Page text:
Wednesday, April 4, 2012

Middle of the Week Mélange

Being Opening Night and all, baseball is on my mind. I haven't been reading The Johnson Post as faithfully as I should, but Marc Johnson's post today on catchers and Mickey Cochrane landed in my inbox this morning and everyone should give it a read. It isn't a surprise to anyone who reads this blog or follows me on Twitter that I was a catcher and I pay more attention to catchers than any other position by far. Cochrane is of a generation of catchers that are hardly present in today's game--guys who devoted their entire career to their craft and weren't asked to fill in at first base or DH. Go give the piece a read and acquaint yourself with the great Mickey Cochrane.

I was asked by Kent Covington of the Southern Fried Baseball podcast to write a piece for BravesWire.com on the Braves' acquisition of Juan Francisco. I hope this is the beginning of a great run at Braves Wire.

On a topic other than baseball, the Idaho Democrats aren't dropping the issue of ethics in the Idaho Legislature just because the legislative session has ended. Democrats in the legislature put out a press release on the role of ethics in the 2012 session. Not surprisingly, Democrats point out that the session began after a series of events that have challenged Idahoans faith in state government. The Democrats continue to hold the line on the creation of an independent ethics commission, something Republican leadership seemed somewhat open to at the beginning of the session then put a kibosh on at the end of the session. The Democrats mentioned the sexual harassment case that brought the end of Senator John McGee's career, in their press release, something the Idaho State Police are still investigating McGee for, but likely didn't know about the accusation of blackmail against McGee by former Idaho Transportation Department Director Pam Lowe. The ethical lapse that led to the state's firing of Lowe has already cost taxpayers upwards of $500,000 and could easily cost the state more than $1 million before all is said and done, a highly likely outcome after the latest federal ruling in the case. Add to the McGee and Lowe stories the ongoing case of tax dodger Rep. Phil Hart (R-Athol), his legislative privilege allows him to not pay taxes argument rejected in court yesterday, and the Democrats certainly have plenty of ammunition on the ethics front.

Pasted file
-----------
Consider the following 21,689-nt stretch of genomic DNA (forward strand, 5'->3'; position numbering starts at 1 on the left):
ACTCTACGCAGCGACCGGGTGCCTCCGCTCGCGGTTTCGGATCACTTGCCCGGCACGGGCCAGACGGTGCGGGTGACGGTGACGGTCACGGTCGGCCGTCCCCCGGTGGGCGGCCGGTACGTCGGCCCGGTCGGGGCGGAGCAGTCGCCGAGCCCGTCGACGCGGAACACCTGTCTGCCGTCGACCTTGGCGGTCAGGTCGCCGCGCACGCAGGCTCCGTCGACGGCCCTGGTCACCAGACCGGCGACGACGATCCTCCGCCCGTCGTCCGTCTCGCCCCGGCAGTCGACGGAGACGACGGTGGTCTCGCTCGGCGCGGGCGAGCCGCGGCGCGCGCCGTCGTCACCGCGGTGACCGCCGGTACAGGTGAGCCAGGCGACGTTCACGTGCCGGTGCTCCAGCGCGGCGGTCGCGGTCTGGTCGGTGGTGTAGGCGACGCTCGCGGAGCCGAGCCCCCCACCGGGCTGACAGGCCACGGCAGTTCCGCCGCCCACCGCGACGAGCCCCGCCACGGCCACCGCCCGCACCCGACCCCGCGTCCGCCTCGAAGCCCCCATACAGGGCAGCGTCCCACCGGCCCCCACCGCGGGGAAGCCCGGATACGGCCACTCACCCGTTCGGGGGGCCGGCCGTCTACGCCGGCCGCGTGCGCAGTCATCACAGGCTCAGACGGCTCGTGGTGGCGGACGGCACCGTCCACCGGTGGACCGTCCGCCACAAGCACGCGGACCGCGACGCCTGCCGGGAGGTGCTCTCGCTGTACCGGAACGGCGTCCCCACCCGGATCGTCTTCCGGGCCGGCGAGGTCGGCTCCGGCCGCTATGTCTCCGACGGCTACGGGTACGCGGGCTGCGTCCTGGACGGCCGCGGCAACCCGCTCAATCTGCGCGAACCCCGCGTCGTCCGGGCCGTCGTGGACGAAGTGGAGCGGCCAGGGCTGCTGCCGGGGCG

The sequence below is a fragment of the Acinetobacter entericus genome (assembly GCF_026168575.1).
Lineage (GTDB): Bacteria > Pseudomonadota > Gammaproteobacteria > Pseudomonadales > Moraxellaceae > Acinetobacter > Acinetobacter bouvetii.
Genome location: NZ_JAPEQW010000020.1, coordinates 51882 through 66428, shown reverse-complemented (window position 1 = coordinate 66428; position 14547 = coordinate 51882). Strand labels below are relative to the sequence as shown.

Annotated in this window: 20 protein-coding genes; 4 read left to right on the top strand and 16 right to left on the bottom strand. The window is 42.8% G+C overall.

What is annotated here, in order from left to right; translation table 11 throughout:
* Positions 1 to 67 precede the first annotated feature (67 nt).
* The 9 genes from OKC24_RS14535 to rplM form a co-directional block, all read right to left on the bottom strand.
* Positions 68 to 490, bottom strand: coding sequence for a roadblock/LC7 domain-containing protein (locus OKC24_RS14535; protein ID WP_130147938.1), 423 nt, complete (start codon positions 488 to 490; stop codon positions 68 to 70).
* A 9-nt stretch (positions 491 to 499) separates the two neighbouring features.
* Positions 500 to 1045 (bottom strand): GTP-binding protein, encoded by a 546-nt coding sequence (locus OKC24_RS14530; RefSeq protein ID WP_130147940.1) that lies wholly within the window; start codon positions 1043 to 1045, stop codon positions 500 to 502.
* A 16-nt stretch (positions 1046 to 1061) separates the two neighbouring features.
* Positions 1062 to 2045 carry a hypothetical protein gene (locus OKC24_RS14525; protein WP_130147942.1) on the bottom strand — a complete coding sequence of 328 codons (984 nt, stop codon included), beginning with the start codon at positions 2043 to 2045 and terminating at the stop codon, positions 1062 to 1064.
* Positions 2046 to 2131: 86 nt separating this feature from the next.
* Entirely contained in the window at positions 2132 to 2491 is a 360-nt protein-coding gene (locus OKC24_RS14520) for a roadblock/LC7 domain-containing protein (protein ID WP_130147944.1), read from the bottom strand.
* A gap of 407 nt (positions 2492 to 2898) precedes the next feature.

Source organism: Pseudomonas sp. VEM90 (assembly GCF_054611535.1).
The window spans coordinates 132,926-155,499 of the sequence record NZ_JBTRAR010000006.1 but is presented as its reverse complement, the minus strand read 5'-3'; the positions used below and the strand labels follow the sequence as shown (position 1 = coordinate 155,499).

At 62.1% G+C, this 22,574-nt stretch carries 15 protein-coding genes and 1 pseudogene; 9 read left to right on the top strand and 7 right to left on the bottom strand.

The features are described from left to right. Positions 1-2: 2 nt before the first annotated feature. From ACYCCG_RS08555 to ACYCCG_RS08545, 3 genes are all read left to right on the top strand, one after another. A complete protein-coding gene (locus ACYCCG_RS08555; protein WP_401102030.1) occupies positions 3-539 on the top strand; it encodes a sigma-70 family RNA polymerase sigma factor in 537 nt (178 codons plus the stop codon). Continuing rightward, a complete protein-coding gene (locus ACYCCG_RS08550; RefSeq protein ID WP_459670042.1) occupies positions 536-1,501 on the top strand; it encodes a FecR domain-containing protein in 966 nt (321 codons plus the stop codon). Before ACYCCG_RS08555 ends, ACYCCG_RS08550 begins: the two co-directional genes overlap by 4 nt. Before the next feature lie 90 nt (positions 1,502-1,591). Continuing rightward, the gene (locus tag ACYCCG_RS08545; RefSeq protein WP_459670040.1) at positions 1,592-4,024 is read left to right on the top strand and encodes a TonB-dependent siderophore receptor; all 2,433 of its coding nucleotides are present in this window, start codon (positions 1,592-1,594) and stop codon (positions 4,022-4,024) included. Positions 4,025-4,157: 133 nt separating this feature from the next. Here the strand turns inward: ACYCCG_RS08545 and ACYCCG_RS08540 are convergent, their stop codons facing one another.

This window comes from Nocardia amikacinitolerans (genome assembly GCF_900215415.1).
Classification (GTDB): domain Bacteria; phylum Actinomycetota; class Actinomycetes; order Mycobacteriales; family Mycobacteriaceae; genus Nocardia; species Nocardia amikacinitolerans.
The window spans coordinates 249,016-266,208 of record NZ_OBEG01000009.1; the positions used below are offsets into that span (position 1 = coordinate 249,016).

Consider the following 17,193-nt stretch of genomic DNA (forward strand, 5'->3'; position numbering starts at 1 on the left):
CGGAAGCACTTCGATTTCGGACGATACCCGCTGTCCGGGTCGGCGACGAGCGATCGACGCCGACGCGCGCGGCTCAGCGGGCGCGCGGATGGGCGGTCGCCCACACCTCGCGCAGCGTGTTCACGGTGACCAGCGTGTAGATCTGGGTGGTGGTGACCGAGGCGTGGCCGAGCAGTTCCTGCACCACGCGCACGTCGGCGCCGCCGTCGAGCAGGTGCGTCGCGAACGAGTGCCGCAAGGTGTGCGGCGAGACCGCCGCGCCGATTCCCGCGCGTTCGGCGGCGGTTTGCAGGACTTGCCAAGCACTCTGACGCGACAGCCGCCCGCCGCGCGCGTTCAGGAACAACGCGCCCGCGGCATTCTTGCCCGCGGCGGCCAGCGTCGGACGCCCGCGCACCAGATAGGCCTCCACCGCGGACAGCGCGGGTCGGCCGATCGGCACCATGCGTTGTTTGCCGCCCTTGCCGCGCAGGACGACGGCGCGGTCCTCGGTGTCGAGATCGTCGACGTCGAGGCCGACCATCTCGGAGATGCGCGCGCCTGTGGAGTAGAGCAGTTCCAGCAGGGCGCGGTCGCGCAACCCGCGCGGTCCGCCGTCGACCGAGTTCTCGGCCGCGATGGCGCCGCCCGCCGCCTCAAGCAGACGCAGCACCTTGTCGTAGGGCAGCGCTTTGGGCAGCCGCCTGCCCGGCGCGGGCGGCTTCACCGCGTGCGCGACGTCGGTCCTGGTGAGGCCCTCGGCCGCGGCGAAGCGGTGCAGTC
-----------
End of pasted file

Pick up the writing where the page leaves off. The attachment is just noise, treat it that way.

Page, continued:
Two more stories that have caught my eye today. PBS has finally decided to do a show on the items contained in special collections and archives in this country. Treasures of the Special Collections is said to be a cross between History Detectives and Antiques Roadshow (imagine!). It sounds quite a bit like Mysteries at the Museum, actually, but a little more academic. Hear that noise? That's the sound of rejoining by every one of us who have ever worked in a Special Collections department or used a Special Collections department or archive for research.

Last, but not least, I hate when events exploit historic prisons and former state psychiatric hospitals or asylums for Halloween, Friday the 13th, haunted houses or ghost sighting television shows, but I'm glad that this April 13th, the Old Idaho Penitentiary will be marking the anniversary of a double execution in Idaho history. The Old Idaho Pen has an amazing history and it's a great place to visit. If you haven't been there or haven't been since your fourth grade Boise field trip, I highly recommend it. And I can't speak highly enough about the Idaho Inmate Project that produced the Inmate Catalog. It is an amazing resource. You can find more information on the event April 13th at the Old Pen on the Idaho State Historical Society events page.

Listened to quite a bit of Seven Mary Three this morning and then did some online listening/viewing of Ryan Star's music video for "Stay Awhile" and the video premiere of needtobreathe's "Keep Your Eyes Open" on MTV's website. Nothing like tunes on a sunny, albeit chilly, day.

Happy Opening Night, folks!

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